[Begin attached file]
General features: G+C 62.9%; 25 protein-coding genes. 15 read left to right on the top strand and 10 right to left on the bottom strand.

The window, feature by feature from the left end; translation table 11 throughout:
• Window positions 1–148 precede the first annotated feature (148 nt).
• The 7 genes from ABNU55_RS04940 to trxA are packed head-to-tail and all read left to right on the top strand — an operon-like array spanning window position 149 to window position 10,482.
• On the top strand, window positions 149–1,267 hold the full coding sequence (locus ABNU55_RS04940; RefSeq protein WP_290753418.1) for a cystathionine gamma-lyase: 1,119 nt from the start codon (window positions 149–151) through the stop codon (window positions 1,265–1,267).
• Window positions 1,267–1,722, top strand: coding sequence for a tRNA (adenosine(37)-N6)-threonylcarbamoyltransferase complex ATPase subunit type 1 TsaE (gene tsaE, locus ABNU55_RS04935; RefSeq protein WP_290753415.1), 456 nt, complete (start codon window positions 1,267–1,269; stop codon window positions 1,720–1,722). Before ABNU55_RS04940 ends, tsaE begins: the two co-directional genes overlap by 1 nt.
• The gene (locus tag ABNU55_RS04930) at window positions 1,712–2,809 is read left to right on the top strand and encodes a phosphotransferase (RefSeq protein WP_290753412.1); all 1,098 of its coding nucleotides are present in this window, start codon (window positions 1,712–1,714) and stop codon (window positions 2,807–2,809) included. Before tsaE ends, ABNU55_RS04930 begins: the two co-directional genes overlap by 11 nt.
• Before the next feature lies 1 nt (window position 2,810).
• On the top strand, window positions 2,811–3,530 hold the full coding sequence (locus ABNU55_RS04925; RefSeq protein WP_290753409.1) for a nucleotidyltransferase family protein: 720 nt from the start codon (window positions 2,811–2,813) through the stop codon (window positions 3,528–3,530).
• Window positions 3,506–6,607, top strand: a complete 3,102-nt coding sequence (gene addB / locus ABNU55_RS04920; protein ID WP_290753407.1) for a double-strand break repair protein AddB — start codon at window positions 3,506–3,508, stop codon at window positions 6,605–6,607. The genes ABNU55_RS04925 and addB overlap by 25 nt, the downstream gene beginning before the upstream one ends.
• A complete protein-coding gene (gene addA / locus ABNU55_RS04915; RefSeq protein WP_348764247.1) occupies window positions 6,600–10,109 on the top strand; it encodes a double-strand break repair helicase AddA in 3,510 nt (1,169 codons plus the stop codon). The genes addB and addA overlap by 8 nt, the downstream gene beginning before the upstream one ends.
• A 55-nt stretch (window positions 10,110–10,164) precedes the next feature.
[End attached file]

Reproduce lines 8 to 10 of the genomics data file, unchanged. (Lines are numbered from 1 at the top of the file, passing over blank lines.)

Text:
• Before the next feature lies 1 nt (window position 2,810).
• On the top strand, window positions 2,811–3,530 hold the full coding sequence (locus ABNU55_RS04925; RefSeq protein WP_290753409.1) for a nucleotidyltransferase family protein: 720 nt from the start codon (window positions 2,811–2,813) through the stop codon (window positions 3,528–3,530).
• Window positions 3,506–6,607, top strand: a complete 3,102-nt coding sequence (gene addB / locus ABNU55_RS04920; protein ID WP_290753407.1) for a double-strand break repair protein AddB — start codon at window positions 3,506–3,508, stop codon at window positions 6,605–6,607. The genes ABNU55_RS04925 and addB overlap by 25 nt, the downstream gene beginning before the upstream one ends.